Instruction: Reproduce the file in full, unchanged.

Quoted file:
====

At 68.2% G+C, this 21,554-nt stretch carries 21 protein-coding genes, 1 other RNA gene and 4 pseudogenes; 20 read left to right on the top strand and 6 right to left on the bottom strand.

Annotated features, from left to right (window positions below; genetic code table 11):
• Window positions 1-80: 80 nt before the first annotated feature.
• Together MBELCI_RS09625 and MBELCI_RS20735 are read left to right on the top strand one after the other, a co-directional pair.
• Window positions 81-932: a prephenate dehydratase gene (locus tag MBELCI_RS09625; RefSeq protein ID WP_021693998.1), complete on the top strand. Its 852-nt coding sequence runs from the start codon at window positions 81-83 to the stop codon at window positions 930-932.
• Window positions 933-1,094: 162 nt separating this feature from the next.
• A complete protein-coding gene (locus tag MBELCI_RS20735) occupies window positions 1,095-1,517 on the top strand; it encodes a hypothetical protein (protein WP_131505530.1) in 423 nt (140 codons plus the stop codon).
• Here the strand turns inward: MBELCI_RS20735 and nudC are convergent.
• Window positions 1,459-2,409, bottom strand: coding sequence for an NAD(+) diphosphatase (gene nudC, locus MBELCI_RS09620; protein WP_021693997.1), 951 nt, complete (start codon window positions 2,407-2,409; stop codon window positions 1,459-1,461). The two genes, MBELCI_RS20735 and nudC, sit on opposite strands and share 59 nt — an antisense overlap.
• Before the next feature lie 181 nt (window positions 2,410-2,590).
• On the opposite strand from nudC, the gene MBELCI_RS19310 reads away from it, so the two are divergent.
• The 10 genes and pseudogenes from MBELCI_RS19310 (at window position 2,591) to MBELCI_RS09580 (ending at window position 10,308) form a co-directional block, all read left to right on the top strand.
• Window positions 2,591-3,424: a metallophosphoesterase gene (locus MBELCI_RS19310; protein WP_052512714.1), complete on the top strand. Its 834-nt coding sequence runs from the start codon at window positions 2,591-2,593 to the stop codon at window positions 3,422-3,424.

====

At 68.2% G+C, this 21,554-nt stretch carries 21 protein-coding genes, 1 other RNA gene and 4 pseudogenes; 20 read left to right on the top strand and 6 right to left on the bottom strand.

Annotated features, from left to right (window positions below; genetic code table 11):
• Window positions 1-80: 80 nt before the first annotated feature.
• Together MBELCI_RS09625 and MBELCI_RS20735 are read left to right on the top strand one after the other, a co-directional pair.
• Window positions 81-932: a prephenate dehydratase gene (locus tag MBELCI_RS09625; RefSeq protein ID WP_021693998.1), complete on the top strand. Its 852-nt coding sequence runs from the start codon at window positions 81-83 to the stop codon at window positions 930-932.
• Window positions 933-1,094: 162 nt separating this feature from the next.
• A complete protein-coding gene (locus tag MBELCI_RS20735) occupies window positions 1,095-1,517 on the top strand; it encodes a hypothetical protein (protein WP_131505530.1) in 423 nt (140 codons plus the stop codon).
• Here the strand turns inward: MBELCI_RS20735 and nudC are convergent.
• Window positions 1,459-2,409, bottom strand: coding sequence for an NAD(+) diphosphatase (gene nudC, locus MBELCI_RS09620; protein WP_021693997.1), 951 nt, complete (start codon window positions 2,407-2,409; stop codon window positions 1,459-1,461). The two genes, MBELCI_RS20735 and nudC, sit on opposite strands and share 59 nt — an antisense overlap.
• Before the next feature lie 181 nt (window positions 2,410-2,590).
• On the opposite strand from nudC, the gene MBELCI_RS19310 reads away from it, so the two are divergent.
• The 10 genes and pseudogenes from MBELCI_RS19310 (at window position 2,591) to MBELCI_RS09580 (ending at window position 10,308) form a co-directional block, all read left to right on the top strand.
• Window positions 2,591-3,424: a metallophosphoesterase gene (locus MBELCI_RS19310; protein WP_052512714.1), complete on the top strand. Its 834-nt coding sequence runs from the start codon at window positions 2,591-2,593 to the stop codon at window positions 3,422-3,424.